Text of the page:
University of Leeds staff and students were involved in over 45 events at COP26. You can catch up with some of them here.
Professor Piers Forster joined a panel to address the questions: How do you move from global- to local-level net-zero targets, and what are the challenges and opportunities that this process comes along with?
Dr Kate Lonsdale provided critical reflections on the Strategic Priorities Fund UK Climate Resilience Programme and offer useful lessons for applied climate resilience research for researchers, funders and users of research in policy and practice in the global south and north.
Dr Lata Narayanaswamy chaired this session that explored the potential for arts, culture and heritage research and practice to include and address gender and diversity in the climate resilience conversation.
Professor Jason Lowe shared lessons from the latest science-informed climate stress tests across several countries and showcase how next generation science can inform finance to align with Paris goals.
Dr Harriet Thew introduced the premiere of The Ripple Effect, a film made by young people from the UK and South Africa on the ways – sometimes less obvious – in which climate change impacts are affecting them where they live, right now.
Professor Greg Marsden offered insights into how local initiatives can engage and empower people to achieve climate-safe, healthy and inclusive transport systems and behaviours.
Dr Chris Smith and Professor Piers Forster showcase the use of climate model emulators: reduced complexity climate models. They provide examples regarding cumulative CO2 emissions, net-zero and relate COP26 ambition to Paris temperature targets.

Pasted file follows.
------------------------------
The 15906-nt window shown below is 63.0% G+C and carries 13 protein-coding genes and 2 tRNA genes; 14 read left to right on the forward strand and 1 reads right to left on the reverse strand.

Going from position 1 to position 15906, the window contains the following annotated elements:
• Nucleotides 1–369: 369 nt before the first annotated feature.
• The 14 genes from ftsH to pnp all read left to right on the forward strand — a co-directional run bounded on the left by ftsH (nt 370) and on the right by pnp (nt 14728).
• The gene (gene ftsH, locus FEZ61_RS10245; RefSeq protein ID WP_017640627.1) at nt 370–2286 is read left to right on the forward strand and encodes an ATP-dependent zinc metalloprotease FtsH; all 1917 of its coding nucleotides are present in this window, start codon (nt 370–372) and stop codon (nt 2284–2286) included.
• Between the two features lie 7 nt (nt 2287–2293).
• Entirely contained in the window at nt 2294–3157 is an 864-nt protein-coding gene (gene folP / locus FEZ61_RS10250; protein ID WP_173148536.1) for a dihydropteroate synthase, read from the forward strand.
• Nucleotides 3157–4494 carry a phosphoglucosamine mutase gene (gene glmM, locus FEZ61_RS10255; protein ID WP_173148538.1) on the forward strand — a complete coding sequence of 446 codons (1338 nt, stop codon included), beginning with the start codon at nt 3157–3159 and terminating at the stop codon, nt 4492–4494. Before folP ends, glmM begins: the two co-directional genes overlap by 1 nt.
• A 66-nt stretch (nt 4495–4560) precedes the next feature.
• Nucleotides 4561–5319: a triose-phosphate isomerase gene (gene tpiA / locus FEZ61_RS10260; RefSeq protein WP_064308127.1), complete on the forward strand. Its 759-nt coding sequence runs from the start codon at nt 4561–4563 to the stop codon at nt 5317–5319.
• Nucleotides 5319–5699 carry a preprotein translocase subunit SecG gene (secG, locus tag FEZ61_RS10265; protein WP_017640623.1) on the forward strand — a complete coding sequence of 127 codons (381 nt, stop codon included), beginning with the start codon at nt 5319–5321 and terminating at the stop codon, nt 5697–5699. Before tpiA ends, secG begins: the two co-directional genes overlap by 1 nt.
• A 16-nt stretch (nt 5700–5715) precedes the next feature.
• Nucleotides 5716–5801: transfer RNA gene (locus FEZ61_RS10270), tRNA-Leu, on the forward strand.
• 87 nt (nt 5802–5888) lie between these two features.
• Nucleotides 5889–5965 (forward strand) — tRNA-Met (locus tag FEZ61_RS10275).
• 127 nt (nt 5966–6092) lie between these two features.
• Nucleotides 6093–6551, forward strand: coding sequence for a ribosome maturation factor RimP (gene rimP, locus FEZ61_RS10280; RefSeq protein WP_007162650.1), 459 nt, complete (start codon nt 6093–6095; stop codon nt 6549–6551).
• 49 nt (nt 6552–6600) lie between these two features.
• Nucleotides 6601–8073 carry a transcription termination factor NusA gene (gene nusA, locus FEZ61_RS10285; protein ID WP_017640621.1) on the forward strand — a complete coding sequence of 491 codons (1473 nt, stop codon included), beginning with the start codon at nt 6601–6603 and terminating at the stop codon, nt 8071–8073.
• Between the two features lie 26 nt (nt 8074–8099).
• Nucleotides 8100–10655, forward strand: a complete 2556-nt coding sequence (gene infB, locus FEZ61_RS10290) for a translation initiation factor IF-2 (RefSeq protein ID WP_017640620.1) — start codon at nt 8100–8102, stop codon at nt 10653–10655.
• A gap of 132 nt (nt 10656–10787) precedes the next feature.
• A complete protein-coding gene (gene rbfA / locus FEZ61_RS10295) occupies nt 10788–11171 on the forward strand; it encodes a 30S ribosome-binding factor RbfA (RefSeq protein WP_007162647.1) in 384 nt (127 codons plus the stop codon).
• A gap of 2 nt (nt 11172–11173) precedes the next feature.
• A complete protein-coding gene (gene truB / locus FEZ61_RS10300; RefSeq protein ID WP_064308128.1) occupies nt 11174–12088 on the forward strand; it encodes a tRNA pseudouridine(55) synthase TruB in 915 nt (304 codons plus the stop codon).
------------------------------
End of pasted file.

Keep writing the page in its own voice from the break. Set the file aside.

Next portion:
Professor Jason Lowe explored best-practice in the use of science to support ambitious climate action, covering engineering, social and political science. A set of case studies helped advance understanding of how science can support the net-zero transition.
Professor Suraje Dessai and other speakers explored the opportunities for climate science to shape resilience building and adaptation policy and practice and vice versa.
Organised by PRAXIS, this event will drew on real world examples to explore the growing impact that climate change has on Indigenous communities and their livelihood, and the often overlooked role of Indigenous knowledge and practices as a resource for addressing climate change.
Dr Stephen Whitfield spoke at this event that showcased innovative approaches to strengthen the African food system's resilience.
Professor Jon Lovett and other experts discussed how bioenergy can help achieve the aspirations of COP26 and the sustainable development goal of universal access to modern clean energy.
Heather Selley and Bryony Freer highlight the importance of measuring changes in Antarctica at high resolution and the amazing amount of information satellite data can provide.
Dr Malcolm Morgan introduces the Place-Based Carbon Calculator, alongside other user-friendly online tools for decarbonising places.
Professor Piers Forster and Professor Jason Lowe join a panel to present the 2021 rebound in carbon emissions from the Global Carbon Project and consider: What does this mean for 1.5°C ambition? What are the impacts and risks of continued warming? How can we build greater resilience to those risks?
Real Zero in a hurry: key messages on transport decarbonisation
Professor Greg Marsden shared key messages and lessons learned from DecarboN8.
Organised by PRAXIS, this event presented real world examples from across the globe to explore ways that Arts, Culture and Heritage can address issues of food and agricultural sustainability and resilience while also considering the needs of marginalised groups and transforming social inequalities.
Professor Piers Forster joined a panel to answer questions such as: what more can reasonably be done to recognise sheep farming as part of the solution to climate change?